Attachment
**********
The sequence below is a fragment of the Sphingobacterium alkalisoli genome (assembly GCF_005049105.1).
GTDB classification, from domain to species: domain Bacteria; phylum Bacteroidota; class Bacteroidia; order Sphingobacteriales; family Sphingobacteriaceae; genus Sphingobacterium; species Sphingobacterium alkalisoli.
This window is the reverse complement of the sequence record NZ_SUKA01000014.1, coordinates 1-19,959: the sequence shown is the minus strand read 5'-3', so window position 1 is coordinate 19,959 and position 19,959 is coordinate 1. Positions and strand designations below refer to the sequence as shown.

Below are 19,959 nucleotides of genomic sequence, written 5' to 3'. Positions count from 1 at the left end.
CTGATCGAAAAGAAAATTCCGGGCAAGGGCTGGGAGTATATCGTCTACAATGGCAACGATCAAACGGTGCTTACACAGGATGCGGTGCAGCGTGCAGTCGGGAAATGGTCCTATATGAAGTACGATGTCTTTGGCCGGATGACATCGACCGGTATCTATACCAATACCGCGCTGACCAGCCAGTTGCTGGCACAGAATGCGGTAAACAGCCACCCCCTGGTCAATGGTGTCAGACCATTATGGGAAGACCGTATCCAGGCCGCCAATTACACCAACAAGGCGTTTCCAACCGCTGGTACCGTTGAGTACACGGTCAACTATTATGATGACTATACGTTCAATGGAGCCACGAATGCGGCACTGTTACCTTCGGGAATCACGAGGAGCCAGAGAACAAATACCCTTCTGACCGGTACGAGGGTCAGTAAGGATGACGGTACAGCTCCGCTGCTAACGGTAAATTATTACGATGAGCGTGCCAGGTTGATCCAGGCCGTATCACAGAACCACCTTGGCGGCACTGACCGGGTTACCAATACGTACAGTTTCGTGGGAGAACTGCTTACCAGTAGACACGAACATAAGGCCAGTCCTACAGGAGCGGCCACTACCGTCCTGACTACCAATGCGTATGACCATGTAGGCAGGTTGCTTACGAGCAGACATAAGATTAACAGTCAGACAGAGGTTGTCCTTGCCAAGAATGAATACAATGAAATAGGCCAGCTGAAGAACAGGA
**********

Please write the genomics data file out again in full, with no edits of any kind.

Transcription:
The sequence below is a fragment of the Sphingobacterium alkalisoli genome (assembly GCF_005049105.1).
GTDB classification, from domain to species: domain Bacteria; phylum Bacteroidota; class Bacteroidia; order Sphingobacteriales; family Sphingobacteriaceae; genus Sphingobacterium; species Sphingobacterium alkalisoli.
This window is the reverse complement of the sequence record NZ_SUKA01000014.1, coordinates 1-19,959: the sequence shown is the minus strand read 5'-3', so window position 1 is coordinate 19,959 and position 19,959 is coordinate 1. Positions and strand designations below refer to the sequence as shown.

Below are 19,959 nucleotides of genomic sequence, written 5' to 3'. Positions count from 1 at the left end.
CTGATCGAAAAGAAAATTCCGGGCAAGGGCTGGGAGTATATCGTCTACAATGGCAACGATCAAACGGTGCTTACACAGGATGCGGTGCAGCGTGCAGTCGGGAAATGGTCCTATATGAAGTACGATGTCTTTGGCCGGATGACATCGACCGGTATCTATACCAATACCGCGCTGACCAGCCAGTTGCTGGCACAGAATGCGGTAAACAGCCACCCCCTGGTCAATGGTGTCAGACCATTATGGGAAGACCGTATCCAGGCCGCCAATTACACCAACAAGGCGTTTCCAACCGCTGGTACCGTTGAGTACACGGTCAACTATTATGATGACTATACGTTCAATGGAGCCACGAATGCGGCACTGTTACCTTCGGGAATCACGAGGAGCCAGAGAACAAATACCCTTCTGACCGGTACGAGGGTCAGTAAGGATGACGGTACAGCTCCGCTGCTAACGGTAAATTATTACGATGAGCGTGCCAGGTTGATCCAGGCCGTATCACAGAACCACCTTGGCGGCACTGACCGGGTTACCAATACGTACAGTTTCGTGGGAGAACTGCTTACCAGTAGACACGAACATAAGGCCAGTCCTACAGGAGCGGCCACTACCGTCCTGACTACCAATGCGTATGACCATGTAGGCAGGTTGCTTACGAGCAGACATAAGATTAACAGTCAGACAGAGGTTGTCCTTGCCAAGAATGAATACAATGAAATAGGCCAGCTGAAGAACAGGA